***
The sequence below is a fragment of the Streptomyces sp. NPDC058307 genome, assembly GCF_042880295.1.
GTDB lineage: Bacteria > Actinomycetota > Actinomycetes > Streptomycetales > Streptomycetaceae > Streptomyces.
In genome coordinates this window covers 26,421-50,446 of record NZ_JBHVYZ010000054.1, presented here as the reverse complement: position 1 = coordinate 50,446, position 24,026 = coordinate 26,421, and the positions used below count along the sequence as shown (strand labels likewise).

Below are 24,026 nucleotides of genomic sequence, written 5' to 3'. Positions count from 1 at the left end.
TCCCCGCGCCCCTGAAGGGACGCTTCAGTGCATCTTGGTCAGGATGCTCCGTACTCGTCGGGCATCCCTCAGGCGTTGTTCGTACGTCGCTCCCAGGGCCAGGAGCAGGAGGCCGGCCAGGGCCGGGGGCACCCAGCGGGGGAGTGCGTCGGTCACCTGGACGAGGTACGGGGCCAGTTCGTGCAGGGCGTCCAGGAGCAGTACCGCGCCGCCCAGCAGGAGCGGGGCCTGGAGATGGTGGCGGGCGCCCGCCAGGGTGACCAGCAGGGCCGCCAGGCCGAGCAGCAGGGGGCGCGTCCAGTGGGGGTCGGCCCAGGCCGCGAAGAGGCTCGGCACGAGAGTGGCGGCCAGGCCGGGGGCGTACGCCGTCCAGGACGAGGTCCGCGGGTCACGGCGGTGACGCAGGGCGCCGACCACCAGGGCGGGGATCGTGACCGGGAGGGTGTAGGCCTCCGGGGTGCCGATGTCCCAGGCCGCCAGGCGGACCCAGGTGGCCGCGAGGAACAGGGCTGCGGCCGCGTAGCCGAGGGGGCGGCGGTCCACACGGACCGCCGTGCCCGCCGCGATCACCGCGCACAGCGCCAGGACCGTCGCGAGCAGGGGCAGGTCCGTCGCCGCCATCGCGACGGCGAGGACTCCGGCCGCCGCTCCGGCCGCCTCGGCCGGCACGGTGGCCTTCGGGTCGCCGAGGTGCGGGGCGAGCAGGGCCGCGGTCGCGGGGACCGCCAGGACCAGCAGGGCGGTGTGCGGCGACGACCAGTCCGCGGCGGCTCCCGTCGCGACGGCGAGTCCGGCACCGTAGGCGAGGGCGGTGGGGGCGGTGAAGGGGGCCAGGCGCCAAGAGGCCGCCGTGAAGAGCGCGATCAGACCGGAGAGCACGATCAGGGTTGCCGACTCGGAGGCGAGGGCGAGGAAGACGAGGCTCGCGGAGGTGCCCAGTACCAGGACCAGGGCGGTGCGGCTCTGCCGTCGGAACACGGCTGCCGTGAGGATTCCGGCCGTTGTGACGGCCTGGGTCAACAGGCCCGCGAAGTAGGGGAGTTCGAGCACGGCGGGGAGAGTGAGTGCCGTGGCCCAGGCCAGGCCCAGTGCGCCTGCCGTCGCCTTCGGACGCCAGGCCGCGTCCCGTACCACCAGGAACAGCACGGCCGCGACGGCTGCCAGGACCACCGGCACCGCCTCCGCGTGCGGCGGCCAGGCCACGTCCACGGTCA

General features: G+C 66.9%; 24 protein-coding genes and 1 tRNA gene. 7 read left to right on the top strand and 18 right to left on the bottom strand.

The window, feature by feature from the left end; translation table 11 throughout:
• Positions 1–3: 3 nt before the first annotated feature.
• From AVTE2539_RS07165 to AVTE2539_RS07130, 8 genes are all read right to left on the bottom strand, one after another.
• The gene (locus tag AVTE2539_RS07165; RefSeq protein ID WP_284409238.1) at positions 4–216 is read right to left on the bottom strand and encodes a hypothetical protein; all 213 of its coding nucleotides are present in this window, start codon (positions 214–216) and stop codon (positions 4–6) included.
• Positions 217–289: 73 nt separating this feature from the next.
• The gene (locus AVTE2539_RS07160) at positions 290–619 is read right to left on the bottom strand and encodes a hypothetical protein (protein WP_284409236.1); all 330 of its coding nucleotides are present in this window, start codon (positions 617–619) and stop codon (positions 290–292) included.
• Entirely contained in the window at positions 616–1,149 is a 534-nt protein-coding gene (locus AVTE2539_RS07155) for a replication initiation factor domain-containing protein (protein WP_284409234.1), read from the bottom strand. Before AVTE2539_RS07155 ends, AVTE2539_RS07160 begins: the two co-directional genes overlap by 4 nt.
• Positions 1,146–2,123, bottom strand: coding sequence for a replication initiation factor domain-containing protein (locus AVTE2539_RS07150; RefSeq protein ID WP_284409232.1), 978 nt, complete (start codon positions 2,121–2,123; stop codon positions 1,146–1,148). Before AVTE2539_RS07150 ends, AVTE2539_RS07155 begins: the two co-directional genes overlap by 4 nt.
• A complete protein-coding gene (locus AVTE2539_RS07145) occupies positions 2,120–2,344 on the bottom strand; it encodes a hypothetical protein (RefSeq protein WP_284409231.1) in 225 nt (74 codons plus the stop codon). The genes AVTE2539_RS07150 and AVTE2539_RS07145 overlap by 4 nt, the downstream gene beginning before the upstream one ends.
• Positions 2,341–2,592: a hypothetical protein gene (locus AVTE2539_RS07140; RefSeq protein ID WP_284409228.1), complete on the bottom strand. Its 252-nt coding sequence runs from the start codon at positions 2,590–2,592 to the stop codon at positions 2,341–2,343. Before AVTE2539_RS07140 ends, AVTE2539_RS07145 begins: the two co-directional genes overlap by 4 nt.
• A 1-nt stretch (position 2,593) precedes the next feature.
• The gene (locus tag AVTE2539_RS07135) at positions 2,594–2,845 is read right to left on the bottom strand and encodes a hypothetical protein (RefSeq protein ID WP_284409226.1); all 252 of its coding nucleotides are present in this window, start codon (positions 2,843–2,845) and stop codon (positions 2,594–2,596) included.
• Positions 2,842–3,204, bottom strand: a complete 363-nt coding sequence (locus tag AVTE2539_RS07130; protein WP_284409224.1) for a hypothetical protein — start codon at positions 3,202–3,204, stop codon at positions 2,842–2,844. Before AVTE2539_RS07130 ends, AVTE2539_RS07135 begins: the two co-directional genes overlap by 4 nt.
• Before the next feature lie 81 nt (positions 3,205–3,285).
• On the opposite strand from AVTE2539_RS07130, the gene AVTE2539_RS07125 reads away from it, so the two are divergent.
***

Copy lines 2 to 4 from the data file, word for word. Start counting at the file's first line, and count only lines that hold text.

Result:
GTDB lineage: Bacteria > Actinomycetota > Actinomycetes > Streptomycetales > Streptomycetaceae > Streptomyces.
In genome coordinates this window covers 26,421-50,446 of record NZ_JBHVYZ010000054.1, presented here as the reverse complement: position 1 = coordinate 50,446, position 24,026 = coordinate 26,421, and the positions used below count along the sequence as shown (strand labels likewise).

Below are 24,026 nucleotides of genomic sequence, written 5' to 3'. Positions count from 1 at the left end.